La lucha contra la IAAP en Camboya continúa
01 marzo de 2011 According to the World Health Organization (WHO), from 2005 until 25 February 2011, a total of thirteen human cases of H5N1 Highly Pathogenic Avian Influenza (H5N1 HPAI) have been confirmed in Cambodia. Of these, eleven have resulted in death.
An earlier study notes that the first H5N1 HPAI outbreak in poultry was reported in late January 2004. This outbreak affected a chicken layer unit with 7,500 birds in the vicinity of Phnom Penh, Cambodia’s capital. Since then, outbreaks in poultry have continued to occur mostly in provinces bordering Viet Nam. In fact, it is in these provinces that 25 of 27 poultry outbreaks and 11 of 13 confirmed human cases have occurred.
The connection between disease outbreaks in animals and onset of illness in humans is explained by direct contact of the victims with infected animals. More specifically, handling sick birds during food preparation or while tending care are the most often cited practices believed to facilitate interspecies transmission. Also, children playing with infected chickens and ducks have been reported as a likely source of infection.
In Southeast Asia the presence of agro-livestock farming systems involving the combination of paddy rice production, domestic waterfowl and poultry in the river deltas is ubiquitous. These conditions contribute to the maintenance of pockets of infection given that H5N1 HPAI thrives in the presence of water, hot temperatures, bird feces, ducks and chickens.
Meanwhile, national and international health agencies have come to realize that mass or targeted vaccinations of poultry against H5N1 HPAI is one of the many measures in a disease control portfolio that need to be implemented in tandem with others, such as biosecurity enhancements, live mixed-bird market cleanups, public awareness raising, and public-private partnerships.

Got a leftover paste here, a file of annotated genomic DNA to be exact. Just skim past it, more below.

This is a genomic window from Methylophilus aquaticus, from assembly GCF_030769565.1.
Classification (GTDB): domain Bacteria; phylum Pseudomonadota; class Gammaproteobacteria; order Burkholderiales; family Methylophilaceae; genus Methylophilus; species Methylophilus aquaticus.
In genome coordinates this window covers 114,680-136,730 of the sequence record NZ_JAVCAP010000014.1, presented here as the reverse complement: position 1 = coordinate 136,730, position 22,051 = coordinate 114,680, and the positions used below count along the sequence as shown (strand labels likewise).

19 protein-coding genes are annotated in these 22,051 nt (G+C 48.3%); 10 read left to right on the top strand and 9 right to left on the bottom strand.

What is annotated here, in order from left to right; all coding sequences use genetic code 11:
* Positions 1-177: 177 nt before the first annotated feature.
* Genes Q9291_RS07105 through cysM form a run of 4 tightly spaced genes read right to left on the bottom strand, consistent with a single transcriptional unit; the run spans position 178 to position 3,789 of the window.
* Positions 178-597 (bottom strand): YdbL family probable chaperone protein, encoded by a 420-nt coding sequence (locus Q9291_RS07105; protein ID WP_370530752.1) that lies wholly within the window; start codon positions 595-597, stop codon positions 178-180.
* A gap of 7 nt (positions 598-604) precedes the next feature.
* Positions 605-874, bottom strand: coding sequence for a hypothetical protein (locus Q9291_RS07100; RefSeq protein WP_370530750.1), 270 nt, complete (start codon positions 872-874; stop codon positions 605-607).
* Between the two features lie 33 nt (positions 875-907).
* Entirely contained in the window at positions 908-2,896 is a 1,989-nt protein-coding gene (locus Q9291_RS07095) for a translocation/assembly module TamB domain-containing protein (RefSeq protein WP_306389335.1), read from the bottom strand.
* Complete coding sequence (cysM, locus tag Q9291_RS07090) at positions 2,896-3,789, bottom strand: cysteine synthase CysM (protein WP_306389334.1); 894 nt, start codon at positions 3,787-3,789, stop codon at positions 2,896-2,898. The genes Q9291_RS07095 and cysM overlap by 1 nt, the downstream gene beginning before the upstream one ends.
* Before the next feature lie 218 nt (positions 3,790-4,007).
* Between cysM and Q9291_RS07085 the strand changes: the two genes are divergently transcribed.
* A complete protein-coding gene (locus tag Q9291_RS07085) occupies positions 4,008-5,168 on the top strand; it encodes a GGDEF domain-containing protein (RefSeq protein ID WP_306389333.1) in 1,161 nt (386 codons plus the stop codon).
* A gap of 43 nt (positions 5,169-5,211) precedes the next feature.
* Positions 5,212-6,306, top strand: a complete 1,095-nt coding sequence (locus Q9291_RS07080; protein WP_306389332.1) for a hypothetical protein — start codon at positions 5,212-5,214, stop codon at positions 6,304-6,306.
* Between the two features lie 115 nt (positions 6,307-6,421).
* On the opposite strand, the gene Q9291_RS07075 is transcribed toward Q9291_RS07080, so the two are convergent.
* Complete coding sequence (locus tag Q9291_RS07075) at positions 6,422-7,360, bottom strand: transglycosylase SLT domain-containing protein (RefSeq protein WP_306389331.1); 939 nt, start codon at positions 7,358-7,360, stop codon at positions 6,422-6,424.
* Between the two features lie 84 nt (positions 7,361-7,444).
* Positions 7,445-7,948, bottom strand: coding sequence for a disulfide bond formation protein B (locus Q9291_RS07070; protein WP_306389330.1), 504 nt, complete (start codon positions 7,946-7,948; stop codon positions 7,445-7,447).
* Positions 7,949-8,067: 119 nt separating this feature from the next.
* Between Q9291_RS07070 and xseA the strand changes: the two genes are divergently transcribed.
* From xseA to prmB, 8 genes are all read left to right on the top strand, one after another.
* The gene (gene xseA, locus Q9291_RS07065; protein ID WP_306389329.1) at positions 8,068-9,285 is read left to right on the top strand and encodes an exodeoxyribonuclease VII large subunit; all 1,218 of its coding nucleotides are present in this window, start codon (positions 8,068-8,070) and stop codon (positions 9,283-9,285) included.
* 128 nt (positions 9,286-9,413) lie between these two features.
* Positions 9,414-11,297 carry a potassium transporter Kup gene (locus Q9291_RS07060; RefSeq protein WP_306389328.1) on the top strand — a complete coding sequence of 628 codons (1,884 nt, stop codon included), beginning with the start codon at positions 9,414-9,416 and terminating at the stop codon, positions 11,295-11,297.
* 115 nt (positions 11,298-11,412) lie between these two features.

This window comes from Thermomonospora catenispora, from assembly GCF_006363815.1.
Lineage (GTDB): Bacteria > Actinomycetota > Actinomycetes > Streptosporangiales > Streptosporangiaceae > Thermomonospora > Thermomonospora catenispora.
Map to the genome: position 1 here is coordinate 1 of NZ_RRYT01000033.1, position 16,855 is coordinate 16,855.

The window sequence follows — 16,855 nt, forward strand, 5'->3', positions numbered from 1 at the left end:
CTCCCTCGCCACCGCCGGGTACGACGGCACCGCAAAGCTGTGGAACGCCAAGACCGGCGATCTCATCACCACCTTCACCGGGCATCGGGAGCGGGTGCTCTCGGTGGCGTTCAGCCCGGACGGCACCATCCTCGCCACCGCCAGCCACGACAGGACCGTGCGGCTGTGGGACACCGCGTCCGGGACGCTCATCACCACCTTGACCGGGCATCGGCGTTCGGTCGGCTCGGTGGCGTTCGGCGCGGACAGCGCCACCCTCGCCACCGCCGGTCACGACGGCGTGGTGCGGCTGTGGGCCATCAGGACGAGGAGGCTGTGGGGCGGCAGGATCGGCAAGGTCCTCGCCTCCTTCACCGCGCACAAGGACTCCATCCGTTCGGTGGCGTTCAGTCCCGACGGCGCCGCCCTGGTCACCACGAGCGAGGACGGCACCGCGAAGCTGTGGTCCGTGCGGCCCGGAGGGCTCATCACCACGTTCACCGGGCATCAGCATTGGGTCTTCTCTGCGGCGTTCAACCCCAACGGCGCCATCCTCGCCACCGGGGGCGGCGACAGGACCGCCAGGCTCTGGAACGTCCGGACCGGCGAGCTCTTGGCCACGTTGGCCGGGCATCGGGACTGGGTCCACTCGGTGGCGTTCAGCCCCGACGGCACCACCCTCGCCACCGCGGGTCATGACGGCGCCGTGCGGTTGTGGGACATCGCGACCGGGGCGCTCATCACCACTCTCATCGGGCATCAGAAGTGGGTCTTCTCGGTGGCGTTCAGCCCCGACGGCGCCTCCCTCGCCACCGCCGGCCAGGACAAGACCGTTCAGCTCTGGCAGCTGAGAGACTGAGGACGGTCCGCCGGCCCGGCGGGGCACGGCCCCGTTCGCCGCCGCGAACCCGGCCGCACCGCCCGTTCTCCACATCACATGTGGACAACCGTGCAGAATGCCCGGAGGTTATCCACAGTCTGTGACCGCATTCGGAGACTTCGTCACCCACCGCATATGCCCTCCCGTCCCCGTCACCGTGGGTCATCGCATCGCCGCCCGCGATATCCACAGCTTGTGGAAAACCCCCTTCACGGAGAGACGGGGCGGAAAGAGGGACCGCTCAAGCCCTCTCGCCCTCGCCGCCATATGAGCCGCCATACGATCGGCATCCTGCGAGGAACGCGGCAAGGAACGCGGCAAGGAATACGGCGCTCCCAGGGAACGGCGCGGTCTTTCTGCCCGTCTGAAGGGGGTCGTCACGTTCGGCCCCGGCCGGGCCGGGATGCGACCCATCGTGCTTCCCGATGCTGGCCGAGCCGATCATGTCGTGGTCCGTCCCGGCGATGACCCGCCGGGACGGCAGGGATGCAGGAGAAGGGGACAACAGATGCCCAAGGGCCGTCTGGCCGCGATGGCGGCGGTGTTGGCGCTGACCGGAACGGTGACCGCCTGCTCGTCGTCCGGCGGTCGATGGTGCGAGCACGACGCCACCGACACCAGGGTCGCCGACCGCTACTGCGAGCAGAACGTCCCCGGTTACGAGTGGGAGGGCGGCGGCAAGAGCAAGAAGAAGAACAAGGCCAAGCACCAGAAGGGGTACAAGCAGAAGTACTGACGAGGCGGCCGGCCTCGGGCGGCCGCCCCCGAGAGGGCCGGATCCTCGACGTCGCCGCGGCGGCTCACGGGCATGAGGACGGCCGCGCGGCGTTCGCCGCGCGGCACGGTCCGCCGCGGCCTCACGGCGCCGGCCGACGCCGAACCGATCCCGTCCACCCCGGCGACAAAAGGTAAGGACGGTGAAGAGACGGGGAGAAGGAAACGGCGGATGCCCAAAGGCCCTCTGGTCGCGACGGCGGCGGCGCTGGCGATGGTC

As Southeast Asian countries continue their fight against this pernicious zoonotic disease, it has become clear to animal health officials and policymakers that control or mitigation of H5N1 HPAI can only be successfully attained with appropriate and sustained availability of resources (e.g. human, physical, economic) and strong political support at the highest echelons of power.
The success stories that have emerged from many countries around the world point out that combining and coordinating existing and functional mechanisms at national, regional and international levels for control and surveillance emerging disease threats of animal origin may have exceedingly positive outcomes.
The Food and Agriculture Organization (FAO) representation in Cambodia hosts an office of the Emergency Centre for Transboundary Animal Diseases (ECTAD). For its part, ECTAD has been deeply involved in technical and non-technical activities in the fight against H5N1 HPAI over the last five years. Some of these include aid coordination and distribution, capacity-building exercises, surveillance, liaising with local authorities, and elaboration of reports, among others.
FAO of the UN is an institutional partner of World Veterinary Year (Vet2011).